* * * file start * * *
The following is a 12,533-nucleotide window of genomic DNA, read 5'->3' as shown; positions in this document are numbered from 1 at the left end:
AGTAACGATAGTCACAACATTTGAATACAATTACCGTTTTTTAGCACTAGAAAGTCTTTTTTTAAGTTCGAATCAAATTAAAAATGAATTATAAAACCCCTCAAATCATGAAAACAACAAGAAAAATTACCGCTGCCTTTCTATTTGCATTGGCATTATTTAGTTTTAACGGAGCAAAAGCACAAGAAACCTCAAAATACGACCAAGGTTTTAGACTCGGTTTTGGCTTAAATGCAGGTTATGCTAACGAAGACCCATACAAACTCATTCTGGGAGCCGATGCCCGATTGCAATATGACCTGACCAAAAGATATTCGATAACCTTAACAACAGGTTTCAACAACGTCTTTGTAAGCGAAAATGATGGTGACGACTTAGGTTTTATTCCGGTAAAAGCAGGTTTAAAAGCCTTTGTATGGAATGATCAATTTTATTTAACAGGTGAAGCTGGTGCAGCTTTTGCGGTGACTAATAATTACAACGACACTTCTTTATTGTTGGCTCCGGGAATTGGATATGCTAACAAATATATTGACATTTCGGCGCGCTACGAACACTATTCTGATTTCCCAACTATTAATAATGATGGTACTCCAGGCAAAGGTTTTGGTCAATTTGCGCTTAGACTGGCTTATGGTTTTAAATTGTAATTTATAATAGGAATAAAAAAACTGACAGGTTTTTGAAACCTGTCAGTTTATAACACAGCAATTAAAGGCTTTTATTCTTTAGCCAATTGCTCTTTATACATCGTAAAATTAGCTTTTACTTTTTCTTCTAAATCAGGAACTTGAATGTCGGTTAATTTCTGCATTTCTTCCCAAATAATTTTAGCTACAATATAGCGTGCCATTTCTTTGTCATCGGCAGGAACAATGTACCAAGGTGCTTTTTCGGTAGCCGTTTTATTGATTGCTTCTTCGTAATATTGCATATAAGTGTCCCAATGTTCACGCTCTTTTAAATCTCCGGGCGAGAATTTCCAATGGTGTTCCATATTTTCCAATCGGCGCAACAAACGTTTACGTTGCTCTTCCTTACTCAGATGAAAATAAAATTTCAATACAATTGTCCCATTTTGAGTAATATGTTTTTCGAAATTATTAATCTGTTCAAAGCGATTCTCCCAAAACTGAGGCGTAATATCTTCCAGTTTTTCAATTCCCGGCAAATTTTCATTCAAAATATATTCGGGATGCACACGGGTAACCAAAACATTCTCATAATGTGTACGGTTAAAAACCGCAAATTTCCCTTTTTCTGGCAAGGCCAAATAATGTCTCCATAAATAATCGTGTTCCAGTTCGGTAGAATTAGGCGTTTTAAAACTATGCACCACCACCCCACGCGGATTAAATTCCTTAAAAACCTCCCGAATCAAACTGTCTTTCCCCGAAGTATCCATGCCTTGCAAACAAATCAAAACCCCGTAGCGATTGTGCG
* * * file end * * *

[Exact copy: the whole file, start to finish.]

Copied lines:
The following is a 12,533-nucleotide window of genomic DNA, read 5'->3' as shown; positions in this document are numbered from 1 at the left end:
AGTAACGATAGTCACAACATTTGAATACAATTACCGTTTTTTAGCACTAGAAAGTCTTTTTTTAAGTTCGAATCAAATTAAAAATGAATTATAAAACCCCTCAAATCATGAAAACAACAAGAAAAATTACCGCTGCCTTTCTATTTGCATTGGCATTATTTAGTTTTAACGGAGCAAAAGCACAAGAAACCTCAAAATACGACCAAGGTTTTAGACTCGGTTTTGGCTTAAATGCAGGTTATGCTAACGAAGACCCATACAAACTCATTCTGGGAGCCGATGCCCGATTGCAATATGACCTGACCAAAAGATATTCGATAACCTTAACAACAGGTTTCAACAACGTCTTTGTAAGCGAAAATGATGGTGACGACTTAGGTTTTATTCCGGTAAAAGCAGGTTTAAAAGCCTTTGTATGGAATGATCAATTTTATTTAACAGGTGAAGCTGGTGCAGCTTTTGCGGTGACTAATAATTACAACGACACTTCTTTATTGTTGGCTCCGGGAATTGGATATGCTAACAAATATATTGACATTTCGGCGCGCTACGAACACTATTCTGATTTCCCAACTATTAATAATGATGGTACTCCAGGCAAAGGTTTTGGTCAATTTGCGCTTAGACTGGCTTATGGTTTTAAATTGTAATTTATAATAGGAATAAAAAAACTGACAGGTTTTTGAAACCTGTCAGTTTATAACACAGCAATTAAAGGCTTTTATTCTTTAGCCAATTGCTCTTTATACATCGTAAAATTAGCTTTTACTTTTTCTTCTAAATCAGGAACTTGAATGTCGGTTAATTTCTGCATTTCTTCCCAAATAATTTTAGCTACAATATAGCGTGCCATTTCTTTGTCATCGGCAGGAACAATGTACCAAGGTGCTTTTTCGGTAGCCGTTTTATTGATTGCTTCTTCGTAATATTGCATATAAGTGTCCCAATGTTCACGCTCTTTTAAATCTCCGGGCGAGAATTTCCAATGGTGTTCCATATTTTCCAATCGGCGCAACAAACGTTTACGTTGCTCTTCCTTACTCAGATGAAAATAAAATTTCAATACAATTGTCCCATTTTGAGTAATATGTTTTTCGAAATTATTAATCTGTTCAAAGCGATTCTCCCAAAACTGAGGCGTAATATCTTCCAGTTTTTCAATTCCCGGCAAATTTTCATTCAAAATATATTCGGGATGCACACGGGTAACCAAAACATTCTCATAATGTGTACGGTTAAAAACCGCAAATTTCCCTTTTTCTGGCAAGGCCAAATAATGTCTCCATAAATAATCGTGTTCCAGTTCGGTAGAATTAGGCGTTTTAAAACTATGCACCACCACCCCACGCGGATTAAATTCCTTAAAAACCTCCCGAATCAAACTGTCTTTCCCCGAAGTATCCATGCCTTGCAAACAAATCAAAACCCCGTAGCGATTGTGCG